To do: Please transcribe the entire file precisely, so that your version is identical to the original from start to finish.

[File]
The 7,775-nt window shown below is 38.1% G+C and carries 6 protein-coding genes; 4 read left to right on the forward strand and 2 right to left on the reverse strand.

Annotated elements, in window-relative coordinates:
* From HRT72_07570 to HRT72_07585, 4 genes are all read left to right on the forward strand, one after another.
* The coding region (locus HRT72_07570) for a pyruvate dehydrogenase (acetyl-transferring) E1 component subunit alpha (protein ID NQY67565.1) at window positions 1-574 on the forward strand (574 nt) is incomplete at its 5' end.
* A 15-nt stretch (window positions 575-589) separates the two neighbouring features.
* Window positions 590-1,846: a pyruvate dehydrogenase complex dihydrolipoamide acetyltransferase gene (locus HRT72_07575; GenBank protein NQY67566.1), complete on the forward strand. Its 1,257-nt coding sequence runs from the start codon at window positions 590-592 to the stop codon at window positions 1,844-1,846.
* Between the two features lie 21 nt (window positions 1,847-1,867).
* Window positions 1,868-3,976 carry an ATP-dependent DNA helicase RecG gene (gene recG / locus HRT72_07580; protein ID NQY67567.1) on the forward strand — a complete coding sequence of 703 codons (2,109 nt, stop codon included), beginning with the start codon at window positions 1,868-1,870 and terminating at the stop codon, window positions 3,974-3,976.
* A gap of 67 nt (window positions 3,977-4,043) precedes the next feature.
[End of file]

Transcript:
The 7,775-nt window shown below is 38.1% G+C and carries 6 protein-coding genes; 4 read left to right on the forward strand and 2 right to left on the reverse strand.

Annotated elements, in window-relative coordinates:
* From HRT72_07570 to HRT72_07585, 4 genes are all read left to right on the forward strand, one after another.
* The coding region (locus HRT72_07570) for a pyruvate dehydrogenase (acetyl-transferring) E1 component subunit alpha (protein ID NQY67565.1) at window positions 1-574 on the forward strand (574 nt) is incomplete at its 5' end.
* A 15-nt stretch (window positions 575-589) separates the two neighbouring features.
* Window positions 590-1,846: a pyruvate dehydrogenase complex dihydrolipoamide acetyltransferase gene (locus HRT72_07575; GenBank protein NQY67566.1), complete on the forward strand. Its 1,257-nt coding sequence runs from the start codon at window positions 590-592 to the stop codon at window positions 1,844-1,846.
* Between the two features lie 21 nt (window positions 1,847-1,867).
* Window positions 1,868-3,976 carry an ATP-dependent DNA helicase RecG gene (gene recG / locus HRT72_07580; protein ID NQY67567.1) on the forward strand — a complete coding sequence of 703 codons (2,109 nt, stop codon included), beginning with the start codon at window positions 1,868-1,870 and terminating at the stop codon, window positions 3,974-3,976.
* A gap of 67 nt (window positions 3,977-4,043) precedes the next feature.